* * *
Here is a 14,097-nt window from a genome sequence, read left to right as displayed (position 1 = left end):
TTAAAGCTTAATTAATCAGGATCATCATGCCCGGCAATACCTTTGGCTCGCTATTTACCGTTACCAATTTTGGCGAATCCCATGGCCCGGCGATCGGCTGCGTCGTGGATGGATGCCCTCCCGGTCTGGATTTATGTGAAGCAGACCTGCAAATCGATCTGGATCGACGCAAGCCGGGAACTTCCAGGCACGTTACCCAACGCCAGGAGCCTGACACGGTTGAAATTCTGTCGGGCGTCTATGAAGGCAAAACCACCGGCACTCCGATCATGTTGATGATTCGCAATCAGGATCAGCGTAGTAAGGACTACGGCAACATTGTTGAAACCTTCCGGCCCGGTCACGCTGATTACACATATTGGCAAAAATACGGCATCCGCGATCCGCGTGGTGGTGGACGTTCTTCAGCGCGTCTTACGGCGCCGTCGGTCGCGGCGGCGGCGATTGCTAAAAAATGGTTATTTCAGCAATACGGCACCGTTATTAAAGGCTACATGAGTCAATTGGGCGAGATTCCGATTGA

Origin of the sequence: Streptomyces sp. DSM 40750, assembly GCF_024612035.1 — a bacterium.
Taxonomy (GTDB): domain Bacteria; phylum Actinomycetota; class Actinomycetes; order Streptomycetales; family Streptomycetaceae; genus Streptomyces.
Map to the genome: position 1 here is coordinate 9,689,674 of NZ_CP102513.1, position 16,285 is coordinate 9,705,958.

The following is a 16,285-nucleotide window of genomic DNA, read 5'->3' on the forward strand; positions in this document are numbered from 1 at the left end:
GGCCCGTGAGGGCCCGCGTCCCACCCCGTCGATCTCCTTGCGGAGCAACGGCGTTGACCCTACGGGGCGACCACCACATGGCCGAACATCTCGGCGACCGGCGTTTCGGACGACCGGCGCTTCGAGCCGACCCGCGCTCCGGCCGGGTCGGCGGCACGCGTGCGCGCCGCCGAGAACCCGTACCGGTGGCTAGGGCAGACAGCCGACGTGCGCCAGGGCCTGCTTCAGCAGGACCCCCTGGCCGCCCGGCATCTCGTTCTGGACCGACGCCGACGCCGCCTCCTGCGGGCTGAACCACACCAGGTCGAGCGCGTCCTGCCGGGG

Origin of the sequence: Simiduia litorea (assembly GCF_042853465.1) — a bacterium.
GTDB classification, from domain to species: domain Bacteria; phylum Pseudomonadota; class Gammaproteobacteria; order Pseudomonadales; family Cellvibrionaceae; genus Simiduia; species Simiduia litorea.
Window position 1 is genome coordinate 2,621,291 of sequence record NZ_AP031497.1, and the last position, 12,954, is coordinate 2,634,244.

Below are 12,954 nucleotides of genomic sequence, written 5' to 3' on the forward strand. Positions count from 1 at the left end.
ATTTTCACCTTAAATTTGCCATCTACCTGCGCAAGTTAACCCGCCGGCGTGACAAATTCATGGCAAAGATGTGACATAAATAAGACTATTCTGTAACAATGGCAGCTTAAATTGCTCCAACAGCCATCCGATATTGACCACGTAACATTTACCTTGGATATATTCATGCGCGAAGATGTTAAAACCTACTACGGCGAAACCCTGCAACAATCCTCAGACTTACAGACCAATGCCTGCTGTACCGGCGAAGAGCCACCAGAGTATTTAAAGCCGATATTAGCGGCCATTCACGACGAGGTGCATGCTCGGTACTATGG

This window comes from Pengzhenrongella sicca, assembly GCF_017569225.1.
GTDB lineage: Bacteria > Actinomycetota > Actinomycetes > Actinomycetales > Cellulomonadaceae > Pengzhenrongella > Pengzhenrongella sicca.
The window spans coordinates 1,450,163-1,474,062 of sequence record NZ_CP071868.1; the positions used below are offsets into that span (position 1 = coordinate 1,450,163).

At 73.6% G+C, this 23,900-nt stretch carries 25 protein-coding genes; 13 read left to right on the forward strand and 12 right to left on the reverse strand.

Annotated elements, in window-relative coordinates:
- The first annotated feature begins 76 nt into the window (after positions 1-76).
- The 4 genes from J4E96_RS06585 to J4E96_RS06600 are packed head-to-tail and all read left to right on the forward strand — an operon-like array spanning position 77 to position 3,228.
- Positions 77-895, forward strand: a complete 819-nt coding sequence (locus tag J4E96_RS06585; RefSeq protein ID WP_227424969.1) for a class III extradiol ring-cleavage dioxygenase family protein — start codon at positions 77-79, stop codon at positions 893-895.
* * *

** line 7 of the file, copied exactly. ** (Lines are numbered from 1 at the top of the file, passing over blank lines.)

GGCCCGTGAGGGCCCGCGTCCCACCCCGTCGATCTCCTTGCGGAGCAACGGCGTTGACCCTACGGGGCGACCACCACATGGCCGAACATCTCGGCGACCGGCGTTTCGGACGACCGGCGCTTCGAGCCGACCCGCGCTCCGGCCGGGTCGGCGGCACGCGTGCGCGCCGCCGAGAACCCGTACCGGTGGCTAGGGCAGACAGCCGACGTGCGCCAGGGCCTGCTTCAGCAGGACCCCCTGGCCGCCCGGCATCTCGTTCTGGACCGACGCCGACGCCGCCTCCTGCGGGCTGAACCACACCAGGTCGAGCGCGTCCTGCCGGGG